Assad Rejects Blame for Second Round of Chemical Attacks

AssadSyrian President Bashar al-Assad rejected the responsibility for a chemical attack on April 11, 2014 in the city of Kfar Zeita (near Damascus), part of a second round of chemical weaponry seen since the beginning of Syria’s civil war in 2011. Assad instead blamed the attack on the rebel, al-Qaeda-linked group Jabhat al-Nusra, according to a state TV news source.

The attack on April 11 is important for a number of reasons. First, it is rare that both the government and its opposition recognize an attack took place. It is highly unusual both groups agree on anything, especially on what has been described as a chemical attack on a strategic city.

Though U.S. ambassador to the United Nations Samantha Power told ABC the evidence of the attack were “unsubstantiated,” a number of sources confirmed it, including French President Francois Hollande and the opposition Violations Documentation Center (VDC), who oversees human rights in Syria. The recognition of an attack from these combined parties leaves little room to doubt its legitimacy. 

Secondly, the attack on Kfar Zeita is meaningful because of a speech given by President Assad two days later. Syria’s leader sat before a group of graduate students and the political science staff of Damascus University, telling them the civil war had reached a “turning point” in the government’s favor.

In recent months, the Lebanese-based Hezbollah has offered to increase aid to Assad’s forces, recapturing key rebel-controlled cities. The result has cut off supply routes to the opposition from Lebanon and effectively secured the northern stretch from Damascus into Homs.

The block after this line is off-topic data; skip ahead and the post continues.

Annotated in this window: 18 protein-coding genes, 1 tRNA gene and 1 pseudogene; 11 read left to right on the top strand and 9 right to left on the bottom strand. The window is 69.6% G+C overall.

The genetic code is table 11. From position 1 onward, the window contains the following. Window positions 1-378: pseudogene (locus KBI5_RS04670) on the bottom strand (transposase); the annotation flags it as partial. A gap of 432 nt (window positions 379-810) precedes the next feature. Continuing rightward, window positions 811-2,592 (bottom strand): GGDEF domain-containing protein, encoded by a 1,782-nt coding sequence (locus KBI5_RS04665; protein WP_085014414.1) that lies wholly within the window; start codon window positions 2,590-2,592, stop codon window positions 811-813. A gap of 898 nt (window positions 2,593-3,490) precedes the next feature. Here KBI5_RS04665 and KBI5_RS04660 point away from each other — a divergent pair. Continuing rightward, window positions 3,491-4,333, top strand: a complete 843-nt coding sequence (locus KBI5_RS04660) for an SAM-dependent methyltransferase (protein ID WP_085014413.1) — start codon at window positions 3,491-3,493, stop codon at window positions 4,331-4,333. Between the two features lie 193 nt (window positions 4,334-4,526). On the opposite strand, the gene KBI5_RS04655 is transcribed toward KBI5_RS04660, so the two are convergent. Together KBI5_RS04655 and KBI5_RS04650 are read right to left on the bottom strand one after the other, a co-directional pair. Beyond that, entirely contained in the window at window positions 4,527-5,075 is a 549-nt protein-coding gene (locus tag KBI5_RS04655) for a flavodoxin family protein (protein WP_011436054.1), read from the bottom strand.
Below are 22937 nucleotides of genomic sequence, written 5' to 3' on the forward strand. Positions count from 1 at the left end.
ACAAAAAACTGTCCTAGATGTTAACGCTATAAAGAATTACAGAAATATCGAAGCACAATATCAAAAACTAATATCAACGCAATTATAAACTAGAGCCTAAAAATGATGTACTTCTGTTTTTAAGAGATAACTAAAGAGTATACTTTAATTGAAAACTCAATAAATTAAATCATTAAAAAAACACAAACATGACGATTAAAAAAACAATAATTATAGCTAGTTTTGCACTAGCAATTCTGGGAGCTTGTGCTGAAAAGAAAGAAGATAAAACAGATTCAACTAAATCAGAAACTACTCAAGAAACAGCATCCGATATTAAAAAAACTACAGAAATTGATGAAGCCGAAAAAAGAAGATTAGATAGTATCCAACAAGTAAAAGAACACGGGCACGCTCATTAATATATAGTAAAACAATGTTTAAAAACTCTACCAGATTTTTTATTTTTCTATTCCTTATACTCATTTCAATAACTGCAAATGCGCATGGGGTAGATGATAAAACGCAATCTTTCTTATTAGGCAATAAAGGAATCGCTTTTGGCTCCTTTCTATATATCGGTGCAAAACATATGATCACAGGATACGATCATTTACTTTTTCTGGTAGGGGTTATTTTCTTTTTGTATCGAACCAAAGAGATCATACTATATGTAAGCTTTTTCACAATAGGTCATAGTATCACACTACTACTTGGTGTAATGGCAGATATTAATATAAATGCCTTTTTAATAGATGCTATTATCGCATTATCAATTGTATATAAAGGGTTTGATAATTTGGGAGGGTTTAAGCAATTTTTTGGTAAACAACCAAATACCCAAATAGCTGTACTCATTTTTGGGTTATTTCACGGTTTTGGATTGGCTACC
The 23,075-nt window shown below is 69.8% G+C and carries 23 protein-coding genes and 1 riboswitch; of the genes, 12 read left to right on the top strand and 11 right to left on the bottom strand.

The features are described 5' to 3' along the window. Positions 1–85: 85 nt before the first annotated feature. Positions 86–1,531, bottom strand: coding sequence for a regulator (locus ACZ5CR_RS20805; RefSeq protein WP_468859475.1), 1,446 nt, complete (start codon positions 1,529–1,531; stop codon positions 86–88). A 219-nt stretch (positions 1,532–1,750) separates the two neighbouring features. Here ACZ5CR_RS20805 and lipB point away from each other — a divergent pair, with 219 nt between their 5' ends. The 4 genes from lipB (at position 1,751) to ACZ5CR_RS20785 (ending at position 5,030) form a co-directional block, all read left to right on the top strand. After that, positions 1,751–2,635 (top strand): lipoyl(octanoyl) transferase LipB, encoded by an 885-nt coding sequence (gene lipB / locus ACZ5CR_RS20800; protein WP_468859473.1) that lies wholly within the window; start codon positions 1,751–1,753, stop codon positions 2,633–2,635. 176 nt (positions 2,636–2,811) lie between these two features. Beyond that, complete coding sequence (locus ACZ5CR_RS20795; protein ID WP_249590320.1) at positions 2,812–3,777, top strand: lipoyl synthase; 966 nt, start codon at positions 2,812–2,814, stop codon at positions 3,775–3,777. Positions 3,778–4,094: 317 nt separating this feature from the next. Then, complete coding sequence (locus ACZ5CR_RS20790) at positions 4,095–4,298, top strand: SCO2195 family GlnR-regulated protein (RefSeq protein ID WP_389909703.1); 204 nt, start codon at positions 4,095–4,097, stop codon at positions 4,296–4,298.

While the state government was quick to blame the rebels for the April 11 attack, some independent media have questioned this possibility. Eliot Higgins, who authors the Brown Moses blog has become the virtual world’s authority on battle descriptions in Syria.

Higgins said that the state media source who reportedly blamed the rebels clearly stated that a chlorine bomb had been dropped from a helicopter. Considering that Kafr Zita has been the focus of pro-government forces for months, it is unlikely that a helicopter flown by the opposition would have gone by unnoticed. Additionally, there is no evidence to support that Jabhat al-Nusra even has a helicopter, while Assad’s forces would have a nearly unlimited amount. 

Higgins also pointed out that the state media source specifically said the attack was made through a chlorine bomb. The pro-Assad TV station rejected that the second round of chemical attacks was started by the government. Higgins says though, “One…has to ask how Syrian State TV could [say] chlorine was used without [having] access to the…pro-opposition area.”

Both the United States and France are thought to be assessing the claims. The last and most meaningful aspect of the April 11 attack is the responsibility of the United States. If the Syrian government is found guilty of using chemical weapons against its own people, the discourse for military action from the U.S. is expected to ensue once more.

The Obama administration backtracked its plans to launch airstrikes against Damascus last summer, instead developing a program wherein the Syrian government would forfeit all its chemical weapons to the United Nations. Due to rebel controlled cities on the border of the country, that program is taking longer than expected.

Chlorine itself is not defined as a chemical weapon, as it is a daily household substance. Its use in warfare, however, is prohibited by the Chemical Weapons Convention and use by the Syrian government would violate its agreement with the UN last summer.

The blame of the highly important chemical attack on April 11 rejected by Assad’s forces may begin a second round of discussions in the United States over military intervention in Syria’s civil war.

By Erin P. Friar

Sources
Slate
Washington Post
Reuters
Brown Moses Blog
BBC
Organisation For The Prohibition Of Chemical Weapons
US National Library of Medicine

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